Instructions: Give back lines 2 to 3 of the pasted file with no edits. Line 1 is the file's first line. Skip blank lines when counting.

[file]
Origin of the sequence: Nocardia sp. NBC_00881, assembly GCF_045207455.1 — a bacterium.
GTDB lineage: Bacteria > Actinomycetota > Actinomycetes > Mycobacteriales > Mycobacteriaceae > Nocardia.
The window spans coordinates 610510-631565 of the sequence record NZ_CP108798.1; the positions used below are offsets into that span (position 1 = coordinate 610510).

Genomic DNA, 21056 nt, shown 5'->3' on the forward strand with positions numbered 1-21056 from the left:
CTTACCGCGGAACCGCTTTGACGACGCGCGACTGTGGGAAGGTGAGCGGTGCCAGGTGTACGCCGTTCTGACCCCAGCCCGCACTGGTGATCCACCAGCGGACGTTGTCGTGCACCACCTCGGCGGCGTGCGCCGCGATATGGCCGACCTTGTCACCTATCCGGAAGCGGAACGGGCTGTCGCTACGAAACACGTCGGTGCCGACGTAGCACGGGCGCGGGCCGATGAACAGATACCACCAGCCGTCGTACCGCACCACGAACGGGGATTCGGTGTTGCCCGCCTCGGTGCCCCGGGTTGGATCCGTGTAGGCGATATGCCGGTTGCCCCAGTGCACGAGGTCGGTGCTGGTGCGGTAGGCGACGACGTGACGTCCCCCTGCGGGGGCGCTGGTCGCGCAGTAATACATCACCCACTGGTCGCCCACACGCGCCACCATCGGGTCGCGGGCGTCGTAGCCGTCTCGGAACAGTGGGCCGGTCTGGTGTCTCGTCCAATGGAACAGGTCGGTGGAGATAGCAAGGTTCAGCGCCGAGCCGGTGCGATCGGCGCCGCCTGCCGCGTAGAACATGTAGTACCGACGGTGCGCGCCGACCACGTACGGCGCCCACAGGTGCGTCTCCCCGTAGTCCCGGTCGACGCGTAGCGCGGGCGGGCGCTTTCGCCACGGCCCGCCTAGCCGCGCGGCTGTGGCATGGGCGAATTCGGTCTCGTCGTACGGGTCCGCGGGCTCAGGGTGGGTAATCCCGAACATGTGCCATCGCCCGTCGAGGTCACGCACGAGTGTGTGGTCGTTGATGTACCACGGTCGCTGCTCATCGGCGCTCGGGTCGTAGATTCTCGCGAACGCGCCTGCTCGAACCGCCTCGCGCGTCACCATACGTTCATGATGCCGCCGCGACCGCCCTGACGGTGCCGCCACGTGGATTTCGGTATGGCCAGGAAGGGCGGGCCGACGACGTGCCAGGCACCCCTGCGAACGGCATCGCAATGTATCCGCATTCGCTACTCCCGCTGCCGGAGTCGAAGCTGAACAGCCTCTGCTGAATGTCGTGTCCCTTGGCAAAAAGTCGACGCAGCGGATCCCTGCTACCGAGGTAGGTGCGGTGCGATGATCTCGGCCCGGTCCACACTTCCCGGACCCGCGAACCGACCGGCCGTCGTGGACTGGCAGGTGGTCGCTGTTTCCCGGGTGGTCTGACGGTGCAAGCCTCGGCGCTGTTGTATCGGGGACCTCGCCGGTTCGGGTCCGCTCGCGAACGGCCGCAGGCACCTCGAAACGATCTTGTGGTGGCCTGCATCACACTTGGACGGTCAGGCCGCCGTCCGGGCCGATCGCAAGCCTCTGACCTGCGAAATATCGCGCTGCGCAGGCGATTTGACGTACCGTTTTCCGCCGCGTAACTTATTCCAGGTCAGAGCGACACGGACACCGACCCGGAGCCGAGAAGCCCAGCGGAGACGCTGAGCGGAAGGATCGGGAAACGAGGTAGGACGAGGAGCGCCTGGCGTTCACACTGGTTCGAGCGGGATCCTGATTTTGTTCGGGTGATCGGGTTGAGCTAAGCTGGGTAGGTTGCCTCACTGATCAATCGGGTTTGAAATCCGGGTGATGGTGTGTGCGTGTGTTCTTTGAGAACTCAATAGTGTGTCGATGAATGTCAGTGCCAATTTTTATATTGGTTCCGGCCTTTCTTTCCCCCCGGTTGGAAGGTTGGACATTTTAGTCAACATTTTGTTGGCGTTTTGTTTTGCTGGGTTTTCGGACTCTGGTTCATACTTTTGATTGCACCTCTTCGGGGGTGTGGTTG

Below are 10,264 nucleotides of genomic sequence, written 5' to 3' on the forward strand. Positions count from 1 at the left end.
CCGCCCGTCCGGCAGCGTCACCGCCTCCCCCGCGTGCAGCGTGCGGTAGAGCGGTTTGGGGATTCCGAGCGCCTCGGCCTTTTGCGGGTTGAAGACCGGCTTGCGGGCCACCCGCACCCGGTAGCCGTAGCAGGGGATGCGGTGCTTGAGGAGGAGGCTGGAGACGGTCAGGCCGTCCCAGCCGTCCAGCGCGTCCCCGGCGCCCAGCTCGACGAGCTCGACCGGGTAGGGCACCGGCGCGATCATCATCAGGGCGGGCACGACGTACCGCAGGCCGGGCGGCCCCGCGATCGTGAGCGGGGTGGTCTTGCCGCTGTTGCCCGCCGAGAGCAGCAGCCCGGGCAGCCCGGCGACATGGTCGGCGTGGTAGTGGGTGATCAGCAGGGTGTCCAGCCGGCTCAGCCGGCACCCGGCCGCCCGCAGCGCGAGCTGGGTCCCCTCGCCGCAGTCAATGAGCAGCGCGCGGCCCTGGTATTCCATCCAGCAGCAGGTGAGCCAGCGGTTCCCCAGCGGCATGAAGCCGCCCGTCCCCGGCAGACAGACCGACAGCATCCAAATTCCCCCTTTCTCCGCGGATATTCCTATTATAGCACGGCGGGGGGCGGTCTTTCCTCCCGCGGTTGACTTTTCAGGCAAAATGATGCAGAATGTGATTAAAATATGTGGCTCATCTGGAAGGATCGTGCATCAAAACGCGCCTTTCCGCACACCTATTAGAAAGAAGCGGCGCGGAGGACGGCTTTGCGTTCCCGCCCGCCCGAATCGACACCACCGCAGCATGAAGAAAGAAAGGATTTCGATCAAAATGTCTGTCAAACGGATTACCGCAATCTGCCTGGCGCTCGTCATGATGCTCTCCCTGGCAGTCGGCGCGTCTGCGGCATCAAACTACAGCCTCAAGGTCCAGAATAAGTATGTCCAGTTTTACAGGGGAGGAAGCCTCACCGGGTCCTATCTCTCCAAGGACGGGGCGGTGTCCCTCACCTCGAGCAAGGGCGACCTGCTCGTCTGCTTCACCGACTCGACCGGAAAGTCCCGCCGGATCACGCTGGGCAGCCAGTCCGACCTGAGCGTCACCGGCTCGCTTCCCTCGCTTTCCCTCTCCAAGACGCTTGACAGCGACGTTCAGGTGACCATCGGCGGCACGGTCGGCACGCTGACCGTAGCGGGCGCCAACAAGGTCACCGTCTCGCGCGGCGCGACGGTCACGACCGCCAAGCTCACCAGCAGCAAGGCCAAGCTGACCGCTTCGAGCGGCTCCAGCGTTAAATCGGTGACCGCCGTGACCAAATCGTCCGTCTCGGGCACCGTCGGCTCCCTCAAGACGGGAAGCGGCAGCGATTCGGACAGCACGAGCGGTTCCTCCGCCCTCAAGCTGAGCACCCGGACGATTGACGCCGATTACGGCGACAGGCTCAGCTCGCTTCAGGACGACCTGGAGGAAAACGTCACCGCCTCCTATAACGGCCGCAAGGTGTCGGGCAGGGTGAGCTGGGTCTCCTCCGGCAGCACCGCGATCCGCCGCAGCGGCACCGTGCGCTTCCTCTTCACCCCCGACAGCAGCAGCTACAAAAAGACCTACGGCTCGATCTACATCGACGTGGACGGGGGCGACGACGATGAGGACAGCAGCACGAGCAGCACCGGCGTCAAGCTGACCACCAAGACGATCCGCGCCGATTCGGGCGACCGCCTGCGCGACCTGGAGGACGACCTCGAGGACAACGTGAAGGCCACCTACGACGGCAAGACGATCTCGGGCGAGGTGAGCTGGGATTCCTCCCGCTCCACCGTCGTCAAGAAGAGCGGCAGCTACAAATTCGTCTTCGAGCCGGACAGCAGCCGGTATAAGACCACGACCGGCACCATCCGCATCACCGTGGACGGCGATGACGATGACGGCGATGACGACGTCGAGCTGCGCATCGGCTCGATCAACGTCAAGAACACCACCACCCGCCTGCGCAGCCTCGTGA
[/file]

GTDB lineage: Bacteria > Actinomycetota > Actinomycetes > Mycobacteriales > Mycobacteriaceae > Nocardia.
The window spans coordinates 610510-631565 of the sequence record NZ_CP108798.1; the positions used below are offsets into that span (position 1 = coordinate 610510).